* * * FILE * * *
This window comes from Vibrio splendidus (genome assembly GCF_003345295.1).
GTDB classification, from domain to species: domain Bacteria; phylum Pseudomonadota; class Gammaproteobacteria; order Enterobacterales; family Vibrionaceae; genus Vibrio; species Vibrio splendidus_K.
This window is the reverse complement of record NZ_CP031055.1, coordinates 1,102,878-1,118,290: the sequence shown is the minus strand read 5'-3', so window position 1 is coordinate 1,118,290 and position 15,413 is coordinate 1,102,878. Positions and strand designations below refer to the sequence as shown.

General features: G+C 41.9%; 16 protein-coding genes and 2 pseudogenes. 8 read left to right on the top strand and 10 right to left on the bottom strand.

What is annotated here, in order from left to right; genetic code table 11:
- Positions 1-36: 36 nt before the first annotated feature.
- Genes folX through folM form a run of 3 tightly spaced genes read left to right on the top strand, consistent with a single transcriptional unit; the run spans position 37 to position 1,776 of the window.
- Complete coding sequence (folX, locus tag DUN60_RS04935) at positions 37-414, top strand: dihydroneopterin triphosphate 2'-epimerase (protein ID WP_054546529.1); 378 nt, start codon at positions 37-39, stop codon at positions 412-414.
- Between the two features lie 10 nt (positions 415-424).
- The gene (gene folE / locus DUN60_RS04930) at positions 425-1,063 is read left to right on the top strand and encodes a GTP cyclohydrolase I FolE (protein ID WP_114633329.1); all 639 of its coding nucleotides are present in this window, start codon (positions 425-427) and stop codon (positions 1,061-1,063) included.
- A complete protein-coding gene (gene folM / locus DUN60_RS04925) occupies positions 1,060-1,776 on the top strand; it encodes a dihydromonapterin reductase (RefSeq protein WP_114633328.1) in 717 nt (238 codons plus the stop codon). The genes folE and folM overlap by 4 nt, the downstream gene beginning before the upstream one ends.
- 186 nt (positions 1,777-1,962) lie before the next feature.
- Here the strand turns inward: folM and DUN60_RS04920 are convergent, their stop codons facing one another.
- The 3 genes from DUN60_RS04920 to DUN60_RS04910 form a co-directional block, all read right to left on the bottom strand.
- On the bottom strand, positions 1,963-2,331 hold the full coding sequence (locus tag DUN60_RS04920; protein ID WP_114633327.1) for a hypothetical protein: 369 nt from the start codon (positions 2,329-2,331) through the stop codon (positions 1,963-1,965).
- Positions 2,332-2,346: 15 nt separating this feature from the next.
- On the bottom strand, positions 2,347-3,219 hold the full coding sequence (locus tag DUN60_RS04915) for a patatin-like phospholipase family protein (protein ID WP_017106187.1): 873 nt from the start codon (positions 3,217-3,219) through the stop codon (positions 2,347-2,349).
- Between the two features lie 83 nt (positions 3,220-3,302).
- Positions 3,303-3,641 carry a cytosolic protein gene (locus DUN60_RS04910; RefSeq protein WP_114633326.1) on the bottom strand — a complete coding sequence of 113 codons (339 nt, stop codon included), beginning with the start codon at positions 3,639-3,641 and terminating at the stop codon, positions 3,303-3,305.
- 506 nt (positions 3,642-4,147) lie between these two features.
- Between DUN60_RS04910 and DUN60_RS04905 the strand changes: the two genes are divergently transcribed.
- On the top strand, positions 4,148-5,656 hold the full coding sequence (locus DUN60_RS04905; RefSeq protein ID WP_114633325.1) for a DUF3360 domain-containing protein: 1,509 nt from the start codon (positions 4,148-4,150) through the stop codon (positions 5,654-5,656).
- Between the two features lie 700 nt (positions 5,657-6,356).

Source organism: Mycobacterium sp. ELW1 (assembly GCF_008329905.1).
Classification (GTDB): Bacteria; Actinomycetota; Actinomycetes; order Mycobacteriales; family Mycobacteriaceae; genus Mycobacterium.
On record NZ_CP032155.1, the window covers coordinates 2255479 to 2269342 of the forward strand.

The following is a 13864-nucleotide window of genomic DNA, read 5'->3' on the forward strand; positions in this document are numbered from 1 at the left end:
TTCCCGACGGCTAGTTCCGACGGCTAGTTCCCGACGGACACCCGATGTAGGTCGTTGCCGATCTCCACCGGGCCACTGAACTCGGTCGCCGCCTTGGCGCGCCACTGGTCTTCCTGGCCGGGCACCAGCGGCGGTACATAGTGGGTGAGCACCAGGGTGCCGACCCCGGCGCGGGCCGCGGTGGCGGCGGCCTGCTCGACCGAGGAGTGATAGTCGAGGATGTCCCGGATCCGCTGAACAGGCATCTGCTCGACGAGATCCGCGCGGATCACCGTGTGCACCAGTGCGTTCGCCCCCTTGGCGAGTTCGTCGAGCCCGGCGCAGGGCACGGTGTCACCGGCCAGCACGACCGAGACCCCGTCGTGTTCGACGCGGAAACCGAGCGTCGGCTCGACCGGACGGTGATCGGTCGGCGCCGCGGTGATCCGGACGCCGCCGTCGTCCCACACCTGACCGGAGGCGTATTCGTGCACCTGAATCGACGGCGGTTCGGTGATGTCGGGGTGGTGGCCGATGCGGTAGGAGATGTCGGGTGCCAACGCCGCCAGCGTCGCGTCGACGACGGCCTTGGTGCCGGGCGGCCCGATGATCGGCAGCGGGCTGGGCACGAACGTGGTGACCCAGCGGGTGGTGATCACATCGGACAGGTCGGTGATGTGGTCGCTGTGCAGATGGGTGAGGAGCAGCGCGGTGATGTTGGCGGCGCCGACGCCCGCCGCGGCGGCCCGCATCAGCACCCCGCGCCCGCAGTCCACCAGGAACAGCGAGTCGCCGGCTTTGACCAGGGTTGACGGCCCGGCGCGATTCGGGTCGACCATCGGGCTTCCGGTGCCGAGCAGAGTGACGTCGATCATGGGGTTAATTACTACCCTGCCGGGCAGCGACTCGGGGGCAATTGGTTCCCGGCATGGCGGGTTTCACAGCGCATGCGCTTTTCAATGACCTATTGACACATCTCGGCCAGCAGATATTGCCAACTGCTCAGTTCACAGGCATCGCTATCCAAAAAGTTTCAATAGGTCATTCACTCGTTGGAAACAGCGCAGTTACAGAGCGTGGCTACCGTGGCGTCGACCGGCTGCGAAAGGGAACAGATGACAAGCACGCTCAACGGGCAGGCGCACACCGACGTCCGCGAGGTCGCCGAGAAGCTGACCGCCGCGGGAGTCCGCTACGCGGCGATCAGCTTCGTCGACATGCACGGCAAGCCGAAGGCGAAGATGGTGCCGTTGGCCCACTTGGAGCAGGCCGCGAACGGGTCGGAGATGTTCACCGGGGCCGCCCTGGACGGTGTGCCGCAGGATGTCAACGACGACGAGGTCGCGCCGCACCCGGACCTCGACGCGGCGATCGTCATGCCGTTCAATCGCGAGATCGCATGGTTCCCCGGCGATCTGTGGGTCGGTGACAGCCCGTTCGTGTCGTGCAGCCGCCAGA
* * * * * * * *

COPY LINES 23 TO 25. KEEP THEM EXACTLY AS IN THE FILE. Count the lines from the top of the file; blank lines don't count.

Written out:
- Between the two features lie 700 nt (positions 5,657-6,356).

Source organism: Mycobacterium sp. ELW1 (assembly GCF_008329905.1).
Classification (GTDB): Bacteria; Actinomycetota; Actinomycetes; order Mycobacteriales; family Mycobacteriaceae; genus Mycobacterium.